“Look at the birds of the air; they do not sow or reap or store away in barns, and yet your heavenly Father feeds them. Are you not much more valuable than they? Who of you by worrying can add a single hour to his life?” – Matthew 6: 26-27
Holidays are a natural time for self-reflection, as many of us are able to spend some time away from work or school. Unfortunately, when we look into the mirror, we often aren’t very pleased with who we see looking back. So we make resolutions to improve in certain areas of our life, such as developing healthier eating habits, spending more time with family, and exercising the body and mind with more regularity.
But why don’t we do this all year long, instead of only during holidays or weekend retreats or summer camp? What if every week we took a minute or hour or day to reflect on who we are and where we are right now?
Could it be that we’re afraid of self-reflection because we won’t be happy with what we find?
Walking by faith is hard. Letting go of control is hard. Living with deep pain that just won’t go away is hard. Real life is really hard.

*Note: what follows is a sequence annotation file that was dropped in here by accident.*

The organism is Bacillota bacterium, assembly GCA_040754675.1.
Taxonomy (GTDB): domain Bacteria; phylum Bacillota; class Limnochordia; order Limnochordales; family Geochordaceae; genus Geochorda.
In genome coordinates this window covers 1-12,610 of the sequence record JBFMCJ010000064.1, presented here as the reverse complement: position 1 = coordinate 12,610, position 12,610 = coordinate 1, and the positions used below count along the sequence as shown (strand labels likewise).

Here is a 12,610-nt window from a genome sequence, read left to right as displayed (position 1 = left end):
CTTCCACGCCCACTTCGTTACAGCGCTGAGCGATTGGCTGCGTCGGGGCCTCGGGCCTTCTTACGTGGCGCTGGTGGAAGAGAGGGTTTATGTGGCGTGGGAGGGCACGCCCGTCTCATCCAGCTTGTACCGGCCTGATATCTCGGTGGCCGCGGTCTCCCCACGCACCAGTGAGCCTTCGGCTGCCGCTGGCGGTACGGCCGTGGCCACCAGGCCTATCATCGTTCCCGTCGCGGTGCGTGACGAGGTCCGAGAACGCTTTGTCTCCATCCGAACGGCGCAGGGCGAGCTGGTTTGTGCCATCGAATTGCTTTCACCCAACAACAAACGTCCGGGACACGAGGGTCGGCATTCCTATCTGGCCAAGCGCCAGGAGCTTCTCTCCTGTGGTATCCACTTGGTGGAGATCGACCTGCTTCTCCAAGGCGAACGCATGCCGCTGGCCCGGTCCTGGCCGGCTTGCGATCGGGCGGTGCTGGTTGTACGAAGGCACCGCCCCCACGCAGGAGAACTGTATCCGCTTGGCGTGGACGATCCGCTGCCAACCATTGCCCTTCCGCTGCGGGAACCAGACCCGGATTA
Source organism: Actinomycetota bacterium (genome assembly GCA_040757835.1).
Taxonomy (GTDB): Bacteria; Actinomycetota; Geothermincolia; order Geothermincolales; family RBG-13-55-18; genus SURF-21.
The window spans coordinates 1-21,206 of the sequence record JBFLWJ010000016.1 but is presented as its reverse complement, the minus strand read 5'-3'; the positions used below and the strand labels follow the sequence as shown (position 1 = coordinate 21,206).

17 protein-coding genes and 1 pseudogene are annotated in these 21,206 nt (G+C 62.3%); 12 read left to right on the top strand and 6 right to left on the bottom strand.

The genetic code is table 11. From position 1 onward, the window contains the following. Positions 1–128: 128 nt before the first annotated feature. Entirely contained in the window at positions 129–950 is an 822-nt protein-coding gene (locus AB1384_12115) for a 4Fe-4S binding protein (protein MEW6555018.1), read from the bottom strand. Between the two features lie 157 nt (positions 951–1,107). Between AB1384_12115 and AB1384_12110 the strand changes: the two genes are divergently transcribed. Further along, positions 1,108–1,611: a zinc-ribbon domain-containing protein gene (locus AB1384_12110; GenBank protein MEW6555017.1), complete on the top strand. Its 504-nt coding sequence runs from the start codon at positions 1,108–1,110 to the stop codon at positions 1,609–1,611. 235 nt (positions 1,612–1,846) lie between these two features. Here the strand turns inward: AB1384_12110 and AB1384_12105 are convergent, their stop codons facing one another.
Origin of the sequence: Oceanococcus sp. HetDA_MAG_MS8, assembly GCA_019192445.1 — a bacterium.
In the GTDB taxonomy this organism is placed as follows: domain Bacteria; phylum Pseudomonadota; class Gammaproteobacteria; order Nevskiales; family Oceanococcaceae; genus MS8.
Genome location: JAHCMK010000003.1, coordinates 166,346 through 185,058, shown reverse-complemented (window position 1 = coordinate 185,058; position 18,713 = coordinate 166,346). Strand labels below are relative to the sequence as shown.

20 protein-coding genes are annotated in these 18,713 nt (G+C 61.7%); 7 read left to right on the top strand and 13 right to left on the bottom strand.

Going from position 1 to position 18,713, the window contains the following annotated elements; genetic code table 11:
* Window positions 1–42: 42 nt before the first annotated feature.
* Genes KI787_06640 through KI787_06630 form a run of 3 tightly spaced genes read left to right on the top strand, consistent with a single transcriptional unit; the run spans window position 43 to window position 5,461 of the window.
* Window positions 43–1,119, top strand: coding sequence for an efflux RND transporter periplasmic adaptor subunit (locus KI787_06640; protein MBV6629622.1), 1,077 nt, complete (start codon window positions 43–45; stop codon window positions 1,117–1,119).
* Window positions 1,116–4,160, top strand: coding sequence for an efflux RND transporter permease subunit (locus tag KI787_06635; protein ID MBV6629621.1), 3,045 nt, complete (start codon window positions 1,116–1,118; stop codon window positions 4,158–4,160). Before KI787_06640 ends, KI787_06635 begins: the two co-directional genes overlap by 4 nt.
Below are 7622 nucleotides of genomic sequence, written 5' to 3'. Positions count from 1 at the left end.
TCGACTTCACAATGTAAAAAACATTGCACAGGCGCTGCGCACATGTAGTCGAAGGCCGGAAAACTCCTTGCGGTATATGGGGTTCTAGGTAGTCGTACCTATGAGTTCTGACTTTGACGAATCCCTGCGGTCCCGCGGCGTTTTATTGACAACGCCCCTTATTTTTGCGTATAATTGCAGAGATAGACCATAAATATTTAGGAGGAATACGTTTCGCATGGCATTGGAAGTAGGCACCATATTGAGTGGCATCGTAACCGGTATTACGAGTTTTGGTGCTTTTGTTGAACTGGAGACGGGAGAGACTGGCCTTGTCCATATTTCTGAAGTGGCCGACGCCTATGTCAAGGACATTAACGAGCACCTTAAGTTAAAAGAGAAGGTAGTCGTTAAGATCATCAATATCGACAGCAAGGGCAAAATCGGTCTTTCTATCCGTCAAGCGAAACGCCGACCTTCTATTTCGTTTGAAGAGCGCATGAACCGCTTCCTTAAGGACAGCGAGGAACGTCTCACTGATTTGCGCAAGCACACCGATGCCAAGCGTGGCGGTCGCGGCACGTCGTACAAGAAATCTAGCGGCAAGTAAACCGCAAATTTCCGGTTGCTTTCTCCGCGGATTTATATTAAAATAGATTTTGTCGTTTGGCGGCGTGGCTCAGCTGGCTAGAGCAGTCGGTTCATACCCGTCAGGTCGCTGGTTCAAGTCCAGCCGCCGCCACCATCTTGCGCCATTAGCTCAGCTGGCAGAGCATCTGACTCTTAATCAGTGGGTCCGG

The truth of the matter is, we aren’t promised tomorrow. Therefore, we cannot wait for our circumstances to improve before we choose gratitude for who we are and where we are in life. Instead, let’s choose today, right now, to be thankful for the blessings we have, large and small.
Keep a “gratitude journal” and write down every day a few things for which you are thankful. Pray for those who have less; share the gifts you’ve received with others, and do so generously. Resolve to stay “tuned-in” to your life and the lives of those whom you love. Choose to embrace grace – for others and for yourself.
“So God created humankind in his image, in the image of God he created them; male and female he created them…. God saw everything that he had made, and indeed, it was very good. And there was evening and there was morning, the sixth day.” – Genesis 1: 27, 31
If we can somehow manage to accept ourselves and where we are as “very good,” then we may not be so hesitant to look in the mirror, because the person looking back will be full of faith, hope and love. Then, just maybe, our eyes will see more clearly the opportunities we have all around us to draw closer to God and to our neighbors, in the good times and the hardest times.
What’s keeping you from looking in the mirror today and accepting who and what you see as good, and even “very good”?